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Winona Republican Herald Newspaper Archive: January 4, 1952 - Page 1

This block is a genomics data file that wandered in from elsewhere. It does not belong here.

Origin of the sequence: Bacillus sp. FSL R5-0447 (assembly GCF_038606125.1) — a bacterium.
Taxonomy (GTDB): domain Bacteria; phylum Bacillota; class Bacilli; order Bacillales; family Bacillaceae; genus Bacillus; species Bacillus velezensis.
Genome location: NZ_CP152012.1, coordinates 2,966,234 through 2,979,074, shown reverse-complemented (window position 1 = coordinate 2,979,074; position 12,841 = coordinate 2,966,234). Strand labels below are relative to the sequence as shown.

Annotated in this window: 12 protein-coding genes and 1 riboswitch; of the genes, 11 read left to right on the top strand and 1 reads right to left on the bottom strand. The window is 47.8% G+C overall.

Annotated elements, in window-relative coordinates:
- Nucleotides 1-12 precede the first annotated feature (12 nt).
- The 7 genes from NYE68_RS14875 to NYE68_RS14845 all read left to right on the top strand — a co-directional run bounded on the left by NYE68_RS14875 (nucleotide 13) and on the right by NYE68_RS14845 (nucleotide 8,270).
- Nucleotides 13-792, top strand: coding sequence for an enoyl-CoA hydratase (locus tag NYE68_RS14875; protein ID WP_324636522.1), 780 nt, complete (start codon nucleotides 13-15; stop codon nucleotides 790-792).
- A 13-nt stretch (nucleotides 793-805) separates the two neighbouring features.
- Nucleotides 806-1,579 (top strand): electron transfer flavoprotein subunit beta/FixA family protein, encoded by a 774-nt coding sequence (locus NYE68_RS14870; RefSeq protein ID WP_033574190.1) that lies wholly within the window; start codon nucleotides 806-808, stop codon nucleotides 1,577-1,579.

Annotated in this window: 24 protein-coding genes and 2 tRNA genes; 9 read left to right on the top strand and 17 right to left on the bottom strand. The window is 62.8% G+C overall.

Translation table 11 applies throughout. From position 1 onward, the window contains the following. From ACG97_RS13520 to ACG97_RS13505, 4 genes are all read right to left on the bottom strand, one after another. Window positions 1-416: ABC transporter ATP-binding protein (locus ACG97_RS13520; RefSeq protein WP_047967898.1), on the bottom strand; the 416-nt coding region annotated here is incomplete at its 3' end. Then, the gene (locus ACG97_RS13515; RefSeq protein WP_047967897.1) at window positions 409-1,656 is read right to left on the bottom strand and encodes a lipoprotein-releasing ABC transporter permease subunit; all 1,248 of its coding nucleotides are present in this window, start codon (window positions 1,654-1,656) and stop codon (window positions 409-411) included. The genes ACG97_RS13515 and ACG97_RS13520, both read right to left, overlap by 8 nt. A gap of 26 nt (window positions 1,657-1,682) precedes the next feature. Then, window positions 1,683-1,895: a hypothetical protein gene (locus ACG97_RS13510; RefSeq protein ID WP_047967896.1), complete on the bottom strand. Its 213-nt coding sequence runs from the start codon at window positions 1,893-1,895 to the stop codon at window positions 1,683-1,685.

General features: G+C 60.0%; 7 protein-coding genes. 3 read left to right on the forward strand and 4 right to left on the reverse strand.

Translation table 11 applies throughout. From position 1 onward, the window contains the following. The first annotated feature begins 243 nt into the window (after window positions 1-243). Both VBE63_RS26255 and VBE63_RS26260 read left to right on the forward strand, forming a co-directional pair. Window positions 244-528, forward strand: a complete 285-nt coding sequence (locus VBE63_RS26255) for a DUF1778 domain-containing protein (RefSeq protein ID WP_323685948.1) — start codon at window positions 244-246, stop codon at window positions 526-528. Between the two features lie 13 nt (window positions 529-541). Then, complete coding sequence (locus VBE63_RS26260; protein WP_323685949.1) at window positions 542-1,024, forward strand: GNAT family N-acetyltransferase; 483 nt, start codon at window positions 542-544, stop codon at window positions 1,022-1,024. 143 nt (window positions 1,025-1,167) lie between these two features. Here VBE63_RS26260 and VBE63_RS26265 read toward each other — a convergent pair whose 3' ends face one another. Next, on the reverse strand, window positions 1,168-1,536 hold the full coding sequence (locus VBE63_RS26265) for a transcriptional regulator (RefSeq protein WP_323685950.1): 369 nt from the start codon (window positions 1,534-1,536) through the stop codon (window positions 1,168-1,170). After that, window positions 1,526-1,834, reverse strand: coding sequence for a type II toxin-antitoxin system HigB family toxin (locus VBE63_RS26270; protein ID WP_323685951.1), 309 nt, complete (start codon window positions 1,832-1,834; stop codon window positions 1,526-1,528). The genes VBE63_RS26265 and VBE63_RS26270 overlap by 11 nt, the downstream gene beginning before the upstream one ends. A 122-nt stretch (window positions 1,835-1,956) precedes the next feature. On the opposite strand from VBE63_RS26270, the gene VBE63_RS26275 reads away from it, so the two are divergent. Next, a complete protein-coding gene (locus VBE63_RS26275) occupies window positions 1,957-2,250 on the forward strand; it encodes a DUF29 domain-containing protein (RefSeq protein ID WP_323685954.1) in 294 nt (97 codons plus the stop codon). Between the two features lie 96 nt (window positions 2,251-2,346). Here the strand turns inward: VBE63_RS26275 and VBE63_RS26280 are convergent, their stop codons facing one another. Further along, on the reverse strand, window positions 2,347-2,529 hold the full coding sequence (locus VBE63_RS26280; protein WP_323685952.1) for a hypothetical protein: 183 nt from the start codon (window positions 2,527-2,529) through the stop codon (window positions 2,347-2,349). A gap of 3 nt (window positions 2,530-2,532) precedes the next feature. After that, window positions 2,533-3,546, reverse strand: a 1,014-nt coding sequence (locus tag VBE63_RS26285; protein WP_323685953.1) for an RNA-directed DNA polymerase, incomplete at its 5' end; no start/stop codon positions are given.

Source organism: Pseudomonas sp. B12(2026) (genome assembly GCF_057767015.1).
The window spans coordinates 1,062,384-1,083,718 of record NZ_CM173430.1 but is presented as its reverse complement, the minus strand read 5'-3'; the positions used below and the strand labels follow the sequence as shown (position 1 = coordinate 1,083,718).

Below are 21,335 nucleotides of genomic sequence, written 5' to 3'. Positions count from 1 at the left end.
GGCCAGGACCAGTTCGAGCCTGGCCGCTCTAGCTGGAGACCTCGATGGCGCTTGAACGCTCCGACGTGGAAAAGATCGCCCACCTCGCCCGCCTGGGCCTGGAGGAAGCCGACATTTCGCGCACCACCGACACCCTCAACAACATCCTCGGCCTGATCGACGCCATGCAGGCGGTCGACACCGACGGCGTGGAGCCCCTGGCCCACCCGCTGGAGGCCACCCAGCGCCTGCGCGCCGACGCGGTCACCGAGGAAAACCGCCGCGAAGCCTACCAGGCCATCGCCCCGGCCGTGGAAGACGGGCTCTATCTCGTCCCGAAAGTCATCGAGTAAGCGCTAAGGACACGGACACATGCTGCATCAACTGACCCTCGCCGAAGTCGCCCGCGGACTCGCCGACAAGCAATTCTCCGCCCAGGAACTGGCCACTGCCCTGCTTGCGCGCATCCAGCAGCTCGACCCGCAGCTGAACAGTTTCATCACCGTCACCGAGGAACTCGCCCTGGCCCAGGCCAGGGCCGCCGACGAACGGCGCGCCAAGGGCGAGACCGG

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   Winona Republican-Herald, The (Newspaper) - January 4, 1952, Winona, Minnesota                              Snow, Freezing Rain Tonight; Fair Saturday WearYour Winter Carnival Emblem 51, NO. 270 "FIVE CENTS PER COPY WiNONA, MINNESOTA, FRIDAY EVENING, JANUARY 4, 1952 SIXTEEN PAGES Tug's Mate Boards Crippled Ship ____ TODAY Cut-Rate Security Worthless By Joseph and Stewart Alsop ghost of Louis Johnson is rather dimly ..stalking the corridors of the Pen- tagon and the White House. This ".is the raal meaning of the crucial- ly important tug of war which is now going on between the Whit House, the Budget Bureau, an the armed services over the siz of the 1952 military budget. is important to understand whs this concealed struggle is a! about. The essential facts are sim pie enough. By agreement between the De- fense Department and the Budj et Bureau, a planning figure of billion was originally fixed for th armed services. Around the Pen tagon, this figure is described a a "bench mark" rather than a to suggest the fact tha it was never intended to be a pre cise measure of defense needs. 3 was, rather, a figure drawn more or less out of thin air, in order to give Charles Wilson and thi other experts on the domestii economy some sort of basis foi planning raw material allocation: and inflation controls. Risks Taken By dint of the most merciless squeezing of the excess water ou of the proposed budgets of all three services, Secretary of De fense Robert A. Lovett has now come up with an overall Defense Department budget of about billion. To arrive at this figure which represented a sharp cut in current defense spending, certain calculated risks had to be taken These calculated risks included the assumption that large-scale fighting would not again break out in Korea; that there would be no new Koreas; and that genera war was most unlikely at least within the next two years. On this basis, a great deal of fat was cut off the three services. Indeed, the knife came perilously close to the muscle. The Army, for example, was cut way back from a request- ed billion to a billion, The Air Force was cut back to about billion, and the Navy to something over billion. This required real sacrifices Air Force supporting projects were reduced or eliminated, in- cluding proposed developments in the vital electronics field and the program for modernization of air 1 transport The Army was particu- larly hard hit An effort was made to confine Army cutbacks to "soft" goods things like blank- ets and gas masks, which could be made up rapidly in time of dan- ger. But there were also mosl -serious reductions in such "hard" items as artillery, which has been expended in Korea at a rate of six times over the comparable rate for the last war, on a gun-for-gun ba- sis. Cots Mostly in Yet on balance, the risks taken were no doubt reasonable risks, and the great bulk of the cuts were certainly in fat rather than muscle. For example, the actual combat units of the Air Force, in the Strategic and Tactical Air Commands and Air Defense, were left intact The 143-group program was approved, and there were only minor cuts, in combat units in the other services. Yet now something has begun to happen which is strikingly remin- iscent of certain tragic episodes in the past" For the evidence sug- gests that President Truman and the' Budget Bureau have seized on the arbitrary billion figure, which was never intended as an accurate indication of defense re- quirements, and declared this fig- ure sacrosanct. The meaning of this is simple. There can be no further pruning onr a major scale without cutting deeply into combat muscle. Air Force appropriations, for exam- plej can only be cut at the cost of reducing the combat group pro- gram. Further Army cuts can only be''at the expense of the already very dangerously low reserves of "hard" equipment like artillery. fir other words, a reduction to biffion or thereabouts will amount to'a reduction well below the ab- solute minimum required if some real balance between East and West is to be achieved by 1954, ev- en assuming that there has been no general war and no new Ko- rea in the meantime. Building Up Jt is true that the armed serv- ices have 'in the past failed to" liver a dollar's worth of combat strength per dollar spent But this failure is being gradually over- come. The process can only be attempt to deal with the failure by hacking away arbi- trarily, in the Johnson manner, is {Continued on Page 11, Column 5.) ALSOPS FiveAfiempfs international Falls Loses 17 LicensesTO secure TOW Cable Fails Reds Cite Objections To Allied Prisoner Exchange Proposal MUNSAN, Korea Communists made seven objections today to the six-point Allied plan for exchanging prisoners of war and rejected a new U.N. appeal for an. immediate trade of sick and wounded prisoners. In a nearby tent at Panmunjom Allied truce negotiators asked for an explanation of reports that the Communists are shipping crated warplanes into North Korea. They also accused Red China of releas- ing soldiers of Korean origin from its armies in 1949 and 1950 to form the cadre of the North Korean Red'army. U.S. Concerned Over Russ Blow At Peace Talks PARIS United States ex pressed grave concern today thai a new Russian move to bring up Korean armistice negotiations ii the United Nations security council might break up the talks now go- ing on at the front U. S. Delegate Benjamin Cohen told a news conference that the U. S. could not understand why the Soviet Union had made such a proposal at a time when truce talks in Korea appeared to be making slow but sure progress. Cohen said the U. S. was decid- edly and unqualifiedly opposed to a Russian resolution calling for a special high-level Security Coun- cil meeting to discuss how to aid the armistice talks. The proposal, he declared, could not fail to have a bad effect on the talks at Panmunjom. He said he wondered whether the Russians wanted to settle the Korean war or reopen it May Delay Talks The effect of the resolution in- troduced by Soviet Foreign Minis- ter Andrei Y. Vishinsky, he delar- ed, might well be to delay or dis- rupt the talks now going on. If the Soviet Union thinks it can help push them to a successful con- clusion, he declared, they are no doubt in touch with the Chinese Communists and North, Koreans and can work through them. Cohen charged that the Soviet proposals, which also included a section calling for the council meeting to range over all subjects of international tension, were a diversionary operation neatly de- signed to appeal to man's hope for peace. Such a meeting, he said, might well have the reverse effect of in- creasing tensions, especially if Vi- shinsky were to use it as a prop- aganda forum for more- vitriolic speeches against the west Proposals Submitted The Soviet proposals were sub- mitted yesterday to the 60-nation political committee, which is dis- cussing action the U.N. veto-free assembly might take to combat ag- gression whenever it appears. The assembly -last year created 14-nation collective measures committee 'to recommend such steps. They have submitted a re- port which is endorsed in a reso- ution presented by 11 members of the committee including the U. S., Britain and France. The first point -of the rival Soviet plan would abolish this committee and hand U.N. anti-ag- gression action back to the council, where Russia has the veto. it appeared that the Russian plan 'or a top-level Security Council meeting on world tensions was gaining strong support among small powers. Wisconsin Criminal Code Being Changed MILWAUKEE briefing on proposed alterations in Wisconsin's criminal code was given Thursday to the Wisconsin board of circuit lourt judges; The report from Earl Sachse of ladison, executive secretary of lie state legislative council, was he feature of the board's meet- ing here. Sachse said the changes in the -ode are past due because much of the language in the original code las become obsolete. Requests for changes were made as far back as 910, he said. The new code's main ,features, e said, wiH be clarification of the arions degrees of homicide, learer Instructions OB minimum entences and a more functional edification of the laws. The new ode will be submitted to the 1953 egislatare. Chinese Maj. Gen. Hsien Fang said there was nothing wrong in this. He labeled the crated plane report a "ridiculous rumor." Hsieh, in turn, accused tie Allies of holding behind their lines through intimidation with the atom bomb some North Koreans, Four-Hour Session Both subcommittees reported no progress toward an armistice. Both agreed to try again Saturday at 11 a. m. in Panmunjom. The prisoner exchange subcom- mittee held a marathon session (Continued on Page 9, Column 6} KOREA N.Y. Educator Named St. Cloud T.C. President ST. PAUL 37-year-old New York educator will take over Feb. 1. as the new president of St. Cloud Teachers College. He is Dr. George F. Budd, pres- ent co-ordinator of field services at the Oneonta, N. Y., State Teach- ers College. He formerly was su- perintendent of public instruction for the state of Washington. He will succeed Dr. John Head- ley, who resigned recently to be- come president of South Dakota State College at Brookings. Dr. Budd was one of six candi- dates considered by the State Teachers' College Board before the appointment was announced late yesterday. His salary will be WO annually. Steel Strike Delayed 45 Days ATLANTIC CITY, N. J. The CIO United Steelworkers today postponed their threatened nation- wide strike for 45 days but warned they will walk out in late February if the government can't settle the steel contract dispute.- Supreme Court Upholds Limit Of Five Places 4 Club Licenses Not Affected in Court's Decision ST. PAUL a 1937 law as "special the Minnesota Supreme Court today ordered the city of International Falls to revoke 17 "on-sale" liq- uor licenses and to refrain from issuing more than the legal limit of five licenses. Four so-called "club" licenses to sell intoxicating liquor and the 'off-sale" license of the Interna- tional Falls municipal liquor store are not affected by today's deci- sion. Directed to surrender their liq- uor licenses are 17 interveners in the of hotels, res- taurants, and liquor stores. At an election Sept. 12, 1933, a majority of voters in Koochichjng county favored "repeal" and the county thus became "wet." Upon repeal of national prohibition, the legislature passed a general act to regulate the manufacture, sale and distribution of intoxicating liq- uor and provided for licenses. Recall 1937 Act But in 1937 the legislature pass- ed a special act pertaining to Koochiching- county. It provided that in cities of the fourth class situated in any county having "not less 'tban ibo nor more than 110 full and fractional congressional townships" and having a popula- tion of "not less than nor more than inhabitants according to the last federal cen- sus, the number of licenses shall be determined by the governing body. By the 1930 federal census, Koo- chiching county had a population of By the census of 1940, it had a population of Three residents and taxpayers of International Falls Elmo Faff, E. G. Strong and Nettie Strong- challenged the constitutionality of ie act and instituted suit. Dis- trict Judge Arnold C. Forbes at Bemidji, Jan. 27, 1951, directed the city officials to revoke the icenses and held the special act nvalid. Today the supreme court upheld Judge Forbes. Often Discussed "As long ago as Associ- ate Justice C. R. Magney said in the unanimous decision, "this court observed that the subject of classification had been discussed so often that it was unnecessary to state more than a couple of funda- mental principles. 'We see no conceivable connec- tion between the number of town- ships in a county (in this case not .ess than 100 nor more than 110 full and fractional townships) and any legitimate purpose of liquor regu- 'Continued on Page 9, Column 7) LICENSES Her Number 3 hatch-cover stove in by moun- tainous seas five days ago, and abandoned by all except her heroic captain, the steamer Flying Enterprise wallows 300 miles off the Irish coast. Capt. Kurt Carlsen of Woodbridge, N.J., remained aboard protecting his company's interests. 80-Foot Snowdrifts Reported in Colorado By THE ASSOCIATED PRESS The Rocky mountain area began shaking off the effects of a five- day seige of snow and sub-zero temperatures but icy weather still gripped some sections of the nation. In Southwestern Colorado snow drifts were 80 feet high in spots. Highway crews fought their way through the drifts to rescue 14 persons from shelter houses on snowbound Wolf Creek Pass Ice-glazed roads slowed travel and disrupted communications in parts of Texas, Missouri, Illinois, Kansas, Oklahoma and New Mexico. Six persons were killed on North Texas-roads and 250 long distance telephone circuits were reported out of commission. In Southeast Missouri, ice prac- tically paralyzed some counties. The ice storm knocked out long dis- tance telephone service in approxi- mately 20 towns. Some electric power lines also were down. Several Southern Illinois towns, across the Mississippi River from Storm Forces Conrad Back On Miami Hop MINNEAPOLIS Iff) Max Coil rad, song writing pilot, started out early today on a non-stop flight to Miami with a cargo of snowballs but bad weather over Indiana fore ed him to turn back. Conrad took off from Wold- Chamberlain airport at a. m Over Fort Wayne, Ind., he en- countered bad weather and flew back to Minneapolis. He landed here about 9 a. m. Conrad said he would take off again about midnight tonight weather permitting. He hopes to be on hand for Sunday events of the Miami air races. The flight is expected to take between 12 and 13 hours. Conrad was carrying the snow- balls one 12-inch one and 1C smaller Miami with com- pliments of the Minneapolis Cham- ber-of Commerce. All were packed in dry ice. Max Conrad, Winona and Minneapolis flier, who holds several records for small -.plane flights, packs a snowball in a box-of. dry'ice as -he pre- pares to take off from Minneapolis for Miami, Fla., and-the air races Saturday and Sunday. A storm over Indiana forced him to return to the Wold-Chamberlain Field at Minneapolis from where he will attempt a flight again tonight. (AJP. Wirephoto to The Bepublican-Eerald.) Missouri, also were hit Freezing Pain A freezing rain last night also glazed roads in Oklahoma and Southeastern Kansas. Parts of Kan- sas and Missouri got more snow. The freezing rain extended into Southern Illinois and Indiana while rain fell from Arkansas southward into Louisiana and Eastern Texas. Snow mixed with rain hit the north- west Pacific coast states but else- where skies were fair. Mild weather continued in Flor- ida and along the eastern coast. Loss In S.D. Fire PIERRE, S.D. fire In downtown Pierre late Thursday de stroyed a theater and sent occu- pants of three apartments in the same building fleeing in sub-freez ing weather. Damage was estimated by fire- men at The entire seating space of the State Theater was burned; but fire- by a fire the flames from spreading into the apartments.- For a time flames threatenec to spread to the Hippie Printing Company building which houses the Daily Capital-Journal and The Associated Press bureau. No one was hurt in the blaze but firemen had to lead an 84- year-old man to safety. Ed Curry was taking a bath when the fire broke out. Blinded by smoke, he was taken down a flight of steps which was the only entrance to the apartments. Fire Chief Thomas H. Brady estimated damage to the theater at at least Damage to the electric shop was figured at about R. B. Hippie, editor and pub- lisher of the Capital-Journal, said his damage would have to be ap- praised but figured it at about Smoke and water poured into the press room and bindery from the burning theater. The paper expected to publish today. The theater roof burned through There was a warming trend in the j couapsed 35 fire-fighters fought central part of the country, but it....... was still subzero in parts of the Dakotas early today. A new storm of heavy snow and in control the blaze. Brady said the fire started the ventilator room of the theater. A pile of kerosene-soaked rags be- sub-zero cold struck Southwestern! gan burning and the fire depart. ment was called about p.m. The building was constructed about 55 years ago and remodeled about 1940. It seated nearly 700 persons. Government Higher Ford Prices WASHINGTON govern- ment today approved higher'ceiling prices for Ford Motor Company passenger cars. It refused, however, to grant the full rise asked by the company under the Capehart amendment to the economic controls law. The higher ceilings apply to Ford, Mercury and Lincoln auto- mobiles. The Office of Price Stab- ilization said the company has not indicated whether it will put the increases into effect OPS approved a 4.97 per cent hike in prices of Ford cars, com- pared with 5.39 asked by the com- pany. For Mercury cars, a 3.45 per cent hike was approved, compared with 4.37 per cent asked. For Lin- coins, 5.19 per cent boost was okayed, compared -with 8.13 per cent requested. The Capehart amendment re- quires the government to allow higher ceiling increases to compen- sate for rises in costs of labor, material and overhead through last July 26. These higher costs are added to pre-Korean prices. The increases approved are the wholesale level, F.O.B. factory. Augusta Man Killed When Car Overturns AUGUSTA, Wis. W-Herman T. Gehrke, S3, was kffled early today when bis car .left the road, near iere and "overturned, pinning, him in a snowdrift where he apparently smothered. Three passengers es- caped unhurt Colorado yesterday but it was ex- pected to drop off today. Among those rescued from east and west shelter houses on Col- orado's snow-locked Wolf Creek pass were three children. The persons had been marooned since Sunday when the storm struck, bringing five days of bliz- zard, avalanche and death, taking six lives. Two Freeie to Death Two persons froze to death, one man died of a heart attack at- tempting to free his car from a snow bank, a four-month-old Dum- as, Texas girl was killed in the crash of a small plane on Monarch pass and two truck drivers are still missing. The search for stranded motor- ists, farmers, ranchers, and skiers still goes on. Tiny Silverton, Colo., once a rau- cous mining community, was link- ed with civilization Thursday when snowplows bit through blocked lighway 550 north of Durango. Res- dents bad been isolated since Sun- day. Attempts to clear Cumbres pass on the Colorado-New Mexico line and a narrow gauge line of the )enver, and Rio Grande railroad, continued today. Food and provisions were drop- led along the line earlier to im- irisoned trainmen and rescuers. Roads Dangerous Travel on all, Colorado mountain roads was described as dangerous and one-way traffic was necessary an Loveland pass, above timberline. Major Utah highways were open- ed Thursday, but secondary roads were jammed with snow. Crews reached the central Utah town of ndianola, population 100, Thurs- lay. The town had been shut in or three days with phone and pow- er lines down. Mounting Storm Prevents New Salvage Tries LONDON first mate of the British rescue tug Turmoil to-, day, succeeded -in boarding the Fly- ing Enterprise to join Capt.. Kurt Carlsen on the crippled American freighter. The U.S. Destroyer John W. Weeks radioed that the tugboat man "managed to get aboard over the taffrail of the Enterprise and is now standing by with Capt. Carlsen." Tugboat Capt. .Dan Parker was quoted as saying he is "confident I can get tow rigged if we get m break in the weather." The message from the Weeks- timed at fog was closing in and the wind had in- creased to 28-32 knots at times. Increases Meanwhile the British govern- ment weather forecasting service had issued warnings of gales winds of 50 miles an the vicinity of the Enterprise. Carlsen has been alone on Flying Enterprise since last Sat- urday, after a wild At- lantic storm broke his ship and knocked her over on her side. The freighter has been listing at 60 to 80 degrees. Meanwhile the British govern- ment weather forecasting service, reported at 3 p.m. that it had is- sued gale warnings for the vicinity of the Flying Enterprise. Gale have velocity of around 50 miles an viously would seriously imperil both the rescue opera- tion ana -the crippled freighter it- self.- 'The cryptic messtge from the Weeks which raised the possibility that Carlsen might leave his ship Carlsen 7-2 Favorite LONDON of Lon. don Cipt. Kurt risen a 7 to 2 choice today to reich harbor with his broken freighter Flying Enterprise. The fimtd insurance quoted a premium of 30 for each 100 pounds of coverage to reinsure the freighter against total loss. That mains Cerlsen about 70 to make it (gainst 22 to lose his in horse-player odds, something like 7 to 2. after his gruelling one-man stand was timed off at a.m. ship- board time. It was marked "top priority." Receives Reeding Material Until the Weeks sent Carlsen some magazines last night his only reading matter was a book titled "The Law of the which he must now know by heart. Cmdr. W. L. Thompson, captain of the destroyer, did not explain further his message about taking Carlsen "off. Earlier the Weeks had been silent for several hours, lead- ing to a belief it probably was helping in the salvage and rescue efforts. Brawny crewmen aboard the 000-horsepower tug Turmoil ma- neuvered to put a messenger line across the waves to Carlsen, who could make it fast and start the risky effort for a dozen boatmen to scramble onto his tilted freight- er. Then the Herculean job of hauling huge 20-inch towing haw- swers aboard could begin. Fresh Storms Near But fresh storm perils were brewing. Britain's official weath- er forecasters posted gale warn- ings for shipping just north of the area where the Flying Enterprise wallowed almost on her side, 300 miles west of England's southern tip. They predicted gale winds up to 50 miles an hour, after Atlantic storms abated to 25-mile-an-hour [Continued en 9, Column 2) CAPTAIN WEATHER FEDERAL .FORECAST Winona and Snow this afternoon, ending late tonight with possibility of freezing rain late this afternoon or evening. Saturday jenerally fair with moderate tern- >erature. Low tonight 18, high >aturday 25. LOCAL WEATHER Official observations for- the 24 hours ending 12 m. today: Maximum, 36; 22; precipitation, inch of mow; aun-cets .tonight -at mm rises tomorrow weather oa Page IS